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Borg unveils budget amid slow growth fears

Borg unveils budget amid slow growth fears

Published: 20 Sep 2012 08:11 GMT+02:00
Updated: 20 Sep 2012 08:11 GMT+02:00

Despite a stable Swedish economy, Finance Minister Anders Borg fears that the country’s growth may prove weaker than the government has hoped for in the budget, set to be presented on Thursday.

Sweden’s economy is expected to expand this year, with the GDP growing by 1.6 percent. For next year, an increase by another 2.7 percent has been predicted.

According to a report from national broadcaster Sveriges Radio (SR), the government believes that the finances will start recovering next year, with a growth of 3.7 percent by 2014.

Unemployment is also expected to drop from 7.5 percent next year to 6.7 percent in 2014. The government is nevertheless counting on a running deficit in the state finances this year and next, but for 2014 they are predicting a surplus of 0.3 percent.

National debt will grow to 31.3 percent of the GDP this year before beginning to decrease.

According to news agency TT, these figures are more or less the same as the finance minister presented a few weeks ago.

However, in an opinion piece in daily Dagens Nyheter (DN) on Thursday, Borg wrote that there is a risk that predictions for the budget that will be presented later on Thursday won’t hold up.

“The combination of weak banking systems and fragile state finances in several countries within the eurozone makes the risk of a less favourable growth rate seem more likely than the headline scenario,” Borg wrote.

No great surprises are expected when Borg presents the government’s budget to the Riksdag.

Most of the government’s new ventures, totaling some 23 billion kronor ($3.5 million) from the budget, are already known, such as investing into infrastructure, cutting corporate taxes, creating more places at Swedish universities as well as more money to research and a boosted labour market policy for Sweden’s younger population.

“Sweden’s strong position can accommodate forceful investment into Sweden’s future that will provide energy into the economy while the international finances weaken,” Borg wrote.

According to TT, Borg risks being accused of being too optimistic in the Riksdag debate following the budget presentation, as the Social Democrats are not only critical of the government's labour policies but have also started to question whether the government can really afford all their new ventures.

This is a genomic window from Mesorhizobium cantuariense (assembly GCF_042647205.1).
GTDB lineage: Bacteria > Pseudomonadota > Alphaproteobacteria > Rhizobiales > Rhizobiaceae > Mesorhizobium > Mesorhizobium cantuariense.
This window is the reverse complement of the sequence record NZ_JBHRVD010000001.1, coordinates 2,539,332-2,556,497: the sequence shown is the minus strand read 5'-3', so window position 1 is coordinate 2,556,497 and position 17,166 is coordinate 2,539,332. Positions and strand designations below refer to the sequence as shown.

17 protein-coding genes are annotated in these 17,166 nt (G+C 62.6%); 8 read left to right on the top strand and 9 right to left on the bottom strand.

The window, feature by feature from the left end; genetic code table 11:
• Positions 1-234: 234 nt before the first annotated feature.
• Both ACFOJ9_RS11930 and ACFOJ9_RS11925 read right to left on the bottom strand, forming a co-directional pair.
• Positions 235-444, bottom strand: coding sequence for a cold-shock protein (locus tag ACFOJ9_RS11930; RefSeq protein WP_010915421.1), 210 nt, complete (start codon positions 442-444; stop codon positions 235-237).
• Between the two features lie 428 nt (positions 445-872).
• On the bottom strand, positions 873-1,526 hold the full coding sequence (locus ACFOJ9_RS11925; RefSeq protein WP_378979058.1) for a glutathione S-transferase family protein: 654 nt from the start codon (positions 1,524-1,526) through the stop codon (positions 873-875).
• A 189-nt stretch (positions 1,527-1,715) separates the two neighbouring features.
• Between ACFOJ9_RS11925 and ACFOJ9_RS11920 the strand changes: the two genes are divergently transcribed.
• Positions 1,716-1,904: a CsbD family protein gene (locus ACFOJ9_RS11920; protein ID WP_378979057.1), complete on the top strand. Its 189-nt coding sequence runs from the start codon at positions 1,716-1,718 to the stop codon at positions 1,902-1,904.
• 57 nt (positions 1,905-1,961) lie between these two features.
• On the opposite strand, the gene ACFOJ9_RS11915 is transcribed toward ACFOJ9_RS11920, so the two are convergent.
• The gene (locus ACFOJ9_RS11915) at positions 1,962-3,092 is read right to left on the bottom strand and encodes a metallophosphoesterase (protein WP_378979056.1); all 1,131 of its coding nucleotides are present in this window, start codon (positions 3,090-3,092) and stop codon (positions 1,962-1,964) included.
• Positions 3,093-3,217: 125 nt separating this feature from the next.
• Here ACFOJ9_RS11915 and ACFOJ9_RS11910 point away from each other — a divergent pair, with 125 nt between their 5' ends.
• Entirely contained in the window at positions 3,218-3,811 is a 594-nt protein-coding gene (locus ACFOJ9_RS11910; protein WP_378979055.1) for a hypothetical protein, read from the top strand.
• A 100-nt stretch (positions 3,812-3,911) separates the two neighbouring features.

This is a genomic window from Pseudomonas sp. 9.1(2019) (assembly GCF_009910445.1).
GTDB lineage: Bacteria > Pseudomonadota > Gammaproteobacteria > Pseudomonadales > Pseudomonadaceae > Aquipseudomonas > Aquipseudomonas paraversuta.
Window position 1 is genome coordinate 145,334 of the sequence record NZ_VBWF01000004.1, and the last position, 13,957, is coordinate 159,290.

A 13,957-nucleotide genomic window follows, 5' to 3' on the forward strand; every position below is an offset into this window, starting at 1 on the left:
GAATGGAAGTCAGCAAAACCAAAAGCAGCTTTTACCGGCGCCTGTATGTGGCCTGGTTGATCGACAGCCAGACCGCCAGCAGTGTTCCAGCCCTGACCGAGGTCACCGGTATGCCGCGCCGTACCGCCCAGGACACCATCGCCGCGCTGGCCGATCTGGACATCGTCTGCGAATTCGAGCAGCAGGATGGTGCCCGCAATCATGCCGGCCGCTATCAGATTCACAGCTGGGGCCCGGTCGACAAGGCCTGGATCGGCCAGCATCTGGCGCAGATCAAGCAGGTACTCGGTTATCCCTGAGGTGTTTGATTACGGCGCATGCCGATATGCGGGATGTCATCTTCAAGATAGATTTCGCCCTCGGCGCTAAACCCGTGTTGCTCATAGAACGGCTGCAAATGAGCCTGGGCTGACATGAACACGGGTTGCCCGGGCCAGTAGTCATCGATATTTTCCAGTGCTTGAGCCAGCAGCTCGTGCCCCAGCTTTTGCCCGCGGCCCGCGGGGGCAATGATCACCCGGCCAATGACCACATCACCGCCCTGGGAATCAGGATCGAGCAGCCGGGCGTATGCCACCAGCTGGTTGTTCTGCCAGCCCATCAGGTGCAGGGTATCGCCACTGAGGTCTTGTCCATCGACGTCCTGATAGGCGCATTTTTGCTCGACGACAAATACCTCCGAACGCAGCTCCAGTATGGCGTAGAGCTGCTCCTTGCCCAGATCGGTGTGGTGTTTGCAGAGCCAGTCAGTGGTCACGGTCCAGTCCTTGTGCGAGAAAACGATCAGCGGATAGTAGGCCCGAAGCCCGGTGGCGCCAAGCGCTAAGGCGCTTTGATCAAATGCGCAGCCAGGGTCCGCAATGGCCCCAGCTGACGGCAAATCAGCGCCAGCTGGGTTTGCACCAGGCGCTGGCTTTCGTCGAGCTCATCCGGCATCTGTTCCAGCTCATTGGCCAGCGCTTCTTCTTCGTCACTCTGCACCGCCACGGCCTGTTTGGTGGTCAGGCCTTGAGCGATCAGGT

The Local/rm (news@thelocal.se)

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Your comments about this article

13:42 September 20, 2012 by Abe L
Where are the cuts to income tax rates and VAT? That would allow for additional consumer spending which directly translates to business growth and jobs.
09:42 September 21, 2012 by Twiceshy
Abe L judging from what restaurants did, I wouldn't be so sure that VAT cuts help increase consumer spending.

OT: Amid the Eurozone problems, China's economy slowing down and continued problems in the US, those GDP/unemployment predictions look very optimistic.
16:42 September 21, 2012 by smilingjack
its laughable. 2 major firms have gone bankrupt in todays news. your interest rates are very low. the USA is finished and China is getting payback for being screwed over for so long. they own 3/4 of australia, great big chunks of the rest of the world - like saab - and are about to buy greece with loose change. take it all with a grain of salt. unemployment up. crime up. taxes up not down.

its always just give us 2 more years and things will get better.

still I dont think your royal family will suffer cut backs.
10:25 October 1, 2012 by Ale Komvux
Finance Minister Anders Borg fears that the country's growth may prove weaker than the government has hoped for in the budget; they always Swedish politicians bet that Sweden must be at the top level of talk. But they do not have the ability to do what they say. The democracy in the country all the workers want to work six hours per day on daily workaday. And receive a full charge. It would procure more jobs in the country, but the country is anxiously to Sweden Riksbank will raise interest rates. But it is not the unemployment number one priority if the country wants to create more jobs for the unemployed, the country must invest in more BN.P. There accident consequences. But you have to be against it. It's strange that they can show BNP growth of future. a state can bring in much more than 100% of bnp in one year. it's just that quickly take in and quickly send money again nothing of a public sector is too big or too little. Unemployment is also expected to decline, but who is it that guarantees us. It is a view how it will look in the future. Hope that the 23 billion will be in the right hands. International economy weakened product position in site what it is reasonable to do.
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